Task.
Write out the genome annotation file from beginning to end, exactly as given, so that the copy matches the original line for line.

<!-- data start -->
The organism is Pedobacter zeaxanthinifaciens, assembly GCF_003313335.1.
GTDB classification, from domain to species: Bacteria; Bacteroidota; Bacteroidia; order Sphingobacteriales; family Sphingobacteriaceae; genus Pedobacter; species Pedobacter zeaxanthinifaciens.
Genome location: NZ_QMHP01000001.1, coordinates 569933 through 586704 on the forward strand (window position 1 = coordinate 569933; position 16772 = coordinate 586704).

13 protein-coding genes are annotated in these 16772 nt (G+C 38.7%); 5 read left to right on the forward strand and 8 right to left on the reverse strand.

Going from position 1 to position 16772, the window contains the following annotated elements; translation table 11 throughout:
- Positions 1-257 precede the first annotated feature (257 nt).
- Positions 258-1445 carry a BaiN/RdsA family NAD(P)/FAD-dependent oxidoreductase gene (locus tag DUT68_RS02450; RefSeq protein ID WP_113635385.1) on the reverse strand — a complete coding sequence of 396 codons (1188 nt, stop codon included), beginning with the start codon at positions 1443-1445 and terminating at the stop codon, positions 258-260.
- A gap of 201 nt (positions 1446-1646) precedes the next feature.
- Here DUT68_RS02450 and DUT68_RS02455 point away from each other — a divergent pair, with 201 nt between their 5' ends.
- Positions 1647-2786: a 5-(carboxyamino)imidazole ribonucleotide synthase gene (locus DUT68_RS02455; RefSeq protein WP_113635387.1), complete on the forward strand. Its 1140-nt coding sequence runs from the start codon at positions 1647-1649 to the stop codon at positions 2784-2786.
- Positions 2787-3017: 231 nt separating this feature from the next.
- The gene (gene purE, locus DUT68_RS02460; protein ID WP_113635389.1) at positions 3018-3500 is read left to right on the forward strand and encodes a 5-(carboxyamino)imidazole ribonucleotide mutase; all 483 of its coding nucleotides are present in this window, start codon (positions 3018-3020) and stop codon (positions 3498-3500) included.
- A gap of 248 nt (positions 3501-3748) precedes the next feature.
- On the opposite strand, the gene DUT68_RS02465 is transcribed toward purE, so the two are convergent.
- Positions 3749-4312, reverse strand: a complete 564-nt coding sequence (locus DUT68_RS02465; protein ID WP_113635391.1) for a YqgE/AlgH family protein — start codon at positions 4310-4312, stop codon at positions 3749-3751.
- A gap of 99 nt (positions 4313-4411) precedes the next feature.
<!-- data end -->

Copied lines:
The organism is Pedobacter zeaxanthinifaciens, assembly GCF_003313335.1.
GTDB classification, from domain to species: Bacteria; Bacteroidota; Bacteroidia; order Sphingobacteriales; family Sphingobacteriaceae; genus Pedobacter; species Pedobacter zeaxanthinifaciens.
Genome location: NZ_QMHP01000001.1, coordinates 569933 through 586704 on the forward strand (window position 1 = coordinate 569933; position 16772 = coordinate 586704).

13 protein-coding genes are annotated in these 16772 nt (G+C 38.7%); 5 read left to right on the forward strand and 8 right to left on the reverse strand.

Going from position 1 to position 16772, the window contains the following annotated elements; translation table 11 throughout:
- Positions 1-257 precede the first annotated feature (257 nt).
- Positions 258-1445 carry a BaiN/RdsA family NAD(P)/FAD-dependent oxidoreductase gene (locus tag DUT68_RS02450; RefSeq protein ID WP_113635385.1) on the reverse strand — a complete coding sequence of 396 codons (1188 nt, stop codon included), beginning with the start codon at positions 1443-1445 and terminating at the stop codon, positions 258-260.
- A gap of 201 nt (positions 1446-1646) precedes the next feature.
- Here DUT68_RS02450 and DUT68_RS02455 point away from each other — a divergent pair, with 201 nt between their 5' ends.
- Positions 1647-2786: a 5-(carboxyamino)imidazole ribonucleotide synthase gene (locus DUT68_RS02455; RefSeq protein WP_113635387.1), complete on the forward strand. Its 1140-nt coding sequence runs from the start codon at positions 1647-1649 to the stop codon at positions 2784-2786.
- Positions 2787-3017: 231 nt separating this feature from the next.
- The gene (gene purE, locus DUT68_RS02460; protein ID WP_113635389.1) at positions 3018-3500 is read left to right on the forward strand and encodes a 5-(carboxyamino)imidazole ribonucleotide mutase; all 483 of its coding nucleotides are present in this window, start codon (positions 3018-3020) and stop codon (positions 3498-3500) included.
- A gap of 248 nt (positions 3501-3748) precedes the next feature.
- On the opposite strand, the gene DUT68_RS02465 is transcribed toward purE, so the two are convergent.
- Positions 3749-4312, reverse strand: a complete 564-nt coding sequence (locus DUT68_RS02465; protein ID WP_113635391.1) for a YqgE/AlgH family protein — start codon at positions 4310-4312, stop codon at positions 3749-3751.
- A gap of 99 nt (positions 4313-4411) precedes the next feature.